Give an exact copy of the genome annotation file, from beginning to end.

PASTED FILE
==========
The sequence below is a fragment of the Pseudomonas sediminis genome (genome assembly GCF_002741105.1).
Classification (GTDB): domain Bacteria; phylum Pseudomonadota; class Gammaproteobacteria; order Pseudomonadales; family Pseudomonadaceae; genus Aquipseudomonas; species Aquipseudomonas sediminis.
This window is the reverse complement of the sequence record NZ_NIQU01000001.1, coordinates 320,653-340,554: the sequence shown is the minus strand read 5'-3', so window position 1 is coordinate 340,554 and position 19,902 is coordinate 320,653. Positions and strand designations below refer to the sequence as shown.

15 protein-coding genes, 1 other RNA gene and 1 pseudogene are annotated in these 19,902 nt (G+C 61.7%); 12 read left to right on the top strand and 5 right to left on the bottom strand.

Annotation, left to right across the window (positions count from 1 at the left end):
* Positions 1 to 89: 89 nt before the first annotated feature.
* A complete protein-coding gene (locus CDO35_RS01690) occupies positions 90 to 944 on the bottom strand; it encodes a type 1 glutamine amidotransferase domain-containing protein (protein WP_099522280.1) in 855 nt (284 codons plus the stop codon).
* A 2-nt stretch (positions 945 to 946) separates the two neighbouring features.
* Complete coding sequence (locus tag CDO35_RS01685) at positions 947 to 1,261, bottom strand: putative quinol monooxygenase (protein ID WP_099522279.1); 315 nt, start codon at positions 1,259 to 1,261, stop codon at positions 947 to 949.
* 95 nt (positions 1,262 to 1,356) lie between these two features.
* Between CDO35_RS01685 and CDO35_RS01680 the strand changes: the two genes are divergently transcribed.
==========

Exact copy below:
The sequence below is a fragment of the Pseudomonas sediminis genome (genome assembly GCF_002741105.1).
Classification (GTDB): domain Bacteria; phylum Pseudomonadota; class Gammaproteobacteria; order Pseudomonadales; family Pseudomonadaceae; genus Aquipseudomonas; species Aquipseudomonas sediminis.
This window is the reverse complement of the sequence record NZ_NIQU01000001.1, coordinates 320,653-340,554: the sequence shown is the minus strand read 5'-3', so window position 1 is coordinate 340,554 and position 19,902 is coordinate 320,653. Positions and strand designations below refer to the sequence as shown.

15 protein-coding genes, 1 other RNA gene and 1 pseudogene are annotated in these 19,902 nt (G+C 61.7%); 12 read left to right on the top strand and 5 right to left on the bottom strand.

Annotation, left to right across the window (positions count from 1 at the left end):
* Positions 1 to 89: 89 nt before the first annotated feature.
* A complete protein-coding gene (locus CDO35_RS01690) occupies positions 90 to 944 on the bottom strand; it encodes a type 1 glutamine amidotransferase domain-containing protein (protein WP_099522280.1) in 855 nt (284 codons plus the stop codon).
* A 2-nt stretch (positions 945 to 946) separates the two neighbouring features.
* Complete coding sequence (locus tag CDO35_RS01685) at positions 947 to 1,261, bottom strand: putative quinol monooxygenase (protein ID WP_099522279.1); 315 nt, start codon at positions 1,259 to 1,261, stop codon at positions 947 to 949.
* 95 nt (positions 1,262 to 1,356) lie between these two features.
* Between CDO35_RS01685 and CDO35_RS01680 the strand changes: the two genes are divergently transcribed.